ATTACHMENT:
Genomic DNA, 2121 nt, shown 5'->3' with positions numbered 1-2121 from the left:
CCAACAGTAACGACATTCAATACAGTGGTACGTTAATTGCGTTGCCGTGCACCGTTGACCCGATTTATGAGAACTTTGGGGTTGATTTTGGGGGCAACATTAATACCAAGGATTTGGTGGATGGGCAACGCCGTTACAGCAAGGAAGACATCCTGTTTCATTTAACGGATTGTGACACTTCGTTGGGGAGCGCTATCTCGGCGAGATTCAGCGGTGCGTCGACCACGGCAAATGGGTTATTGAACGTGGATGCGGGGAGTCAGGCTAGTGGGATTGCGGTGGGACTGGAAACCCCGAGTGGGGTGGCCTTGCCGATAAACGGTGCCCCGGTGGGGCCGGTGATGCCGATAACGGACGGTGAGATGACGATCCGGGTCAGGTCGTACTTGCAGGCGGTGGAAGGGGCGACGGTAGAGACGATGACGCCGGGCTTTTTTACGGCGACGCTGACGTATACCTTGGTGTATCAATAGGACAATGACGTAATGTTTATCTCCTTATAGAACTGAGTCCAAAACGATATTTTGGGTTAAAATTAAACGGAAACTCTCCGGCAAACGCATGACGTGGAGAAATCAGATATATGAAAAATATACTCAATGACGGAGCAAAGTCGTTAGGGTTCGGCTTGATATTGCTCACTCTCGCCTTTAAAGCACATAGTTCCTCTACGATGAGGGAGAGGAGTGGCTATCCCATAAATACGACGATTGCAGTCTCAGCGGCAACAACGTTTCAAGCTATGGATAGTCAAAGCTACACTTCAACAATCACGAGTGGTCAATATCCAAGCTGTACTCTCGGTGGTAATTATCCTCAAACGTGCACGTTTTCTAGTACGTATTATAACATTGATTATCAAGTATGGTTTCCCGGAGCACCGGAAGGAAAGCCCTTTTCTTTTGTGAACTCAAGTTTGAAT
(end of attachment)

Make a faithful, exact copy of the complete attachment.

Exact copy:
Genomic DNA, 2121 nt, shown 5'->3' with positions numbered 1-2121 from the left:
CCAACAGTAACGACATTCAATACAGTGGTACGTTAATTGCGTTGCCGTGCACCGTTGACCCGATTTATGAGAACTTTGGGGTTGATTTTGGGGGCAACATTAATACCAAGGATTTGGTGGATGGGCAACGCCGTTACAGCAAGGAAGACATCCTGTTTCATTTAACGGATTGTGACACTTCGTTGGGGAGCGCTATCTCGGCGAGATTCAGCGGTGCGTCGACCACGGCAAATGGGTTATTGAACGTGGATGCGGGGAGTCAGGCTAGTGGGATTGCGGTGGGACTGGAAACCCCGAGTGGGGTGGCCTTGCCGATAAACGGTGCCCCGGTGGGGCCGGTGATGCCGATAACGGACGGTGAGATGACGATCCGGGTCAGGTCGTACTTGCAGGCGGTGGAAGGGGCGACGGTAGAGACGATGACGCCGGGCTTTTTTACGGCGACGCTGACGTATACCTTGGTGTATCAATAGGACAATGACGTAATGTTTATCTCCTTATAGAACTGAGTCCAAAACGATATTTTGGGTTAAAATTAAACGGAAACTCTCCGGCAAACGCATGACGTGGAGAAATCAGATATATGAAAAATATACTCAATGACGGAGCAAAGTCGTTAGGGTTCGGCTTGATATTGCTCACTCTCGCCTTTAAAGCACATAGTTCCTCTACGATGAGGGAGAGGAGTGGCTATCCCATAAATACGACGATTGCAGTCTCAGCGGCAACAACGTTTCAAGCTATGGATAGTCAAAGCTACACTTCAACAATCACGAGTGGTCAATATCCAAGCTGTACTCTCGGTGGTAATTATCCTCAAACGTGCACGTTTTCTAGTACGTATTATAACATTGATTATCAAGTATGGTTTCCCGGAGCACCGGAAGGAAAGCCCTTTTCTTTTGTGAACTCAAGTTTGAAT